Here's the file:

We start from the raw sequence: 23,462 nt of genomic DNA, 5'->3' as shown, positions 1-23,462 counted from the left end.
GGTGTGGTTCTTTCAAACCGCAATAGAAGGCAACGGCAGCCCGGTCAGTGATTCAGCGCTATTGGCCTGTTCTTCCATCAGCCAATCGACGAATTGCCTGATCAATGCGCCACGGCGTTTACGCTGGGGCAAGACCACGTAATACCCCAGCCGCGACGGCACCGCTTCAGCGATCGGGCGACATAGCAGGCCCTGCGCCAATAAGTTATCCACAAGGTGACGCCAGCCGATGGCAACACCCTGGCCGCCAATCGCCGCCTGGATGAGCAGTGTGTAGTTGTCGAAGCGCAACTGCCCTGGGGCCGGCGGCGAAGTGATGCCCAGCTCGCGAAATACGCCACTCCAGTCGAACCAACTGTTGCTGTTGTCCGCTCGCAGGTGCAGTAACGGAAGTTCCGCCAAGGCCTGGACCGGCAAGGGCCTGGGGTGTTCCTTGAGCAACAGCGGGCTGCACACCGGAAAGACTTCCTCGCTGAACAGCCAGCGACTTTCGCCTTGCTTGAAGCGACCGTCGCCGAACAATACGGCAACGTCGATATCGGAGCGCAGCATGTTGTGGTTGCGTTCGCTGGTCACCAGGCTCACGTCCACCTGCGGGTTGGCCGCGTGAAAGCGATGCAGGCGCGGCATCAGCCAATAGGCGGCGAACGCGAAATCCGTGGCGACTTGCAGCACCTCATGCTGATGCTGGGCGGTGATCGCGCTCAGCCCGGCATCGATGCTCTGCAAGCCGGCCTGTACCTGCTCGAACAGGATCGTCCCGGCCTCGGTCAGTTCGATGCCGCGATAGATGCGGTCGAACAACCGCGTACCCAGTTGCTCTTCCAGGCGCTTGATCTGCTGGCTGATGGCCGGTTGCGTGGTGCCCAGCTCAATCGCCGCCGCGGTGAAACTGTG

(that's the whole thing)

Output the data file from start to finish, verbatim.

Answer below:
We start from the raw sequence: 23,462 nt of genomic DNA, 5'->3' as shown, positions 1-23,462 counted from the left end.
GGTGTGGTTCTTTCAAACCGCAATAGAAGGCAACGGCAGCCCGGTCAGTGATTCAGCGCTATTGGCCTGTTCTTCCATCAGCCAATCGACGAATTGCCTGATCAATGCGCCACGGCGTTTACGCTGGGGCAAGACCACGTAATACCCCAGCCGCGACGGCACCGCTTCAGCGATCGGGCGACATAGCAGGCCCTGCGCCAATAAGTTATCCACAAGGTGACGCCAGCCGATGGCAACACCCTGGCCGCCAATCGCCGCCTGGATGAGCAGTGTGTAGTTGTCGAAGCGCAACTGCCCTGGGGCCGGCGGCGAAGTGATGCCCAGCTCGCGAAATACGCCACTCCAGTCGAACCAACTGTTGCTGTTGTCCGCTCGCAGGTGCAGTAACGGAAGTTCCGCCAAGGCCTGGACCGGCAAGGGCCTGGGGTGTTCCTTGAGCAACAGCGGGCTGCACACCGGAAAGACTTCCTCGCTGAACAGCCAGCGACTTTCGCCTTGCTTGAAGCGACCGTCGCCGAACAATACGGCAACGTCGATATCGGAGCGCAGCATGTTGTGGTTGCGTTCGCTGGTCACCAGGCTCACGTCCACCTGCGGGTTGGCCGCGTGAAAGCGATGCAGGCGCGGCATCAGCCAATAGGCGGCGAACGCGAAATCCGTGGCGACTTGCAGCACCTCATGCTGATGCTGGGCGGTGATCGCGCTCAGCCCGGCATCGATGCTCTGCAAGCCGGCCTGTACCTGCTCGAACAGGATCGTCCCGGCCTCGGTCAGTTCGATGCCGCGATAGATGCGGTCGAACAACCGCGTACCCAGTTGCTCTTCCAGGCGCTTGATCTGCTGGCTGATGGCCGGTTGCGTGGTGCCCAGCTCAATCGCCGCCGCGGTGAAACTGTG